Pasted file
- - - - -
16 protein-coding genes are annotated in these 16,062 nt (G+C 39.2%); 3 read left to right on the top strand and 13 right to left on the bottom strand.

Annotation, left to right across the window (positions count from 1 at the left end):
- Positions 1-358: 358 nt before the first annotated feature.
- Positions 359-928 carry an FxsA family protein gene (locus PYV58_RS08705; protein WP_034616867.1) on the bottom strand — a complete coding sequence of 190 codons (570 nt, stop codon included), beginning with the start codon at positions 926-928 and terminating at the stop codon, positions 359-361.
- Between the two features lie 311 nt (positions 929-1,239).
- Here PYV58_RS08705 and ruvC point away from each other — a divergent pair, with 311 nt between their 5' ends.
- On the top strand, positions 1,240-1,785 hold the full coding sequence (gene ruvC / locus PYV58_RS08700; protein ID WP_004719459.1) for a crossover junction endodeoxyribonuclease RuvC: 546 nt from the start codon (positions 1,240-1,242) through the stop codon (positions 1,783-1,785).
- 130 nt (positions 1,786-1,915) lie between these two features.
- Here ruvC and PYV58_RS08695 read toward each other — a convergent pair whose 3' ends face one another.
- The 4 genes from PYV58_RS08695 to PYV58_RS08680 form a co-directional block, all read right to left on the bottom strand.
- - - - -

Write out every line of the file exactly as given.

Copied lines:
16 protein-coding genes are annotated in these 16,062 nt (G+C 39.2%); 3 read left to right on the top strand and 13 right to left on the bottom strand.

Annotation, left to right across the window (positions count from 1 at the left end):
- Positions 1-358: 358 nt before the first annotated feature.
- Positions 359-928 carry an FxsA family protein gene (locus PYV58_RS08705; protein WP_034616867.1) on the bottom strand — a complete coding sequence of 190 codons (570 nt, stop codon included), beginning with the start codon at positions 926-928 and terminating at the stop codon, positions 359-361.
- Between the two features lie 311 nt (positions 929-1,239).
- Here PYV58_RS08705 and ruvC point away from each other — a divergent pair, with 311 nt between their 5' ends.
- On the top strand, positions 1,240-1,785 hold the full coding sequence (gene ruvC / locus PYV58_RS08700; protein ID WP_004719459.1) for a crossover junction endodeoxyribonuclease RuvC: 546 nt from the start codon (positions 1,240-1,242) through the stop codon (positions 1,783-1,785).
- 130 nt (positions 1,786-1,915) lie between these two features.
- Here ruvC and PYV58_RS08695 read toward each other — a convergent pair whose 3' ends face one another.
- The 4 genes from PYV58_RS08695 to PYV58_RS08680 form a co-directional block, all read right to left on the bottom strand.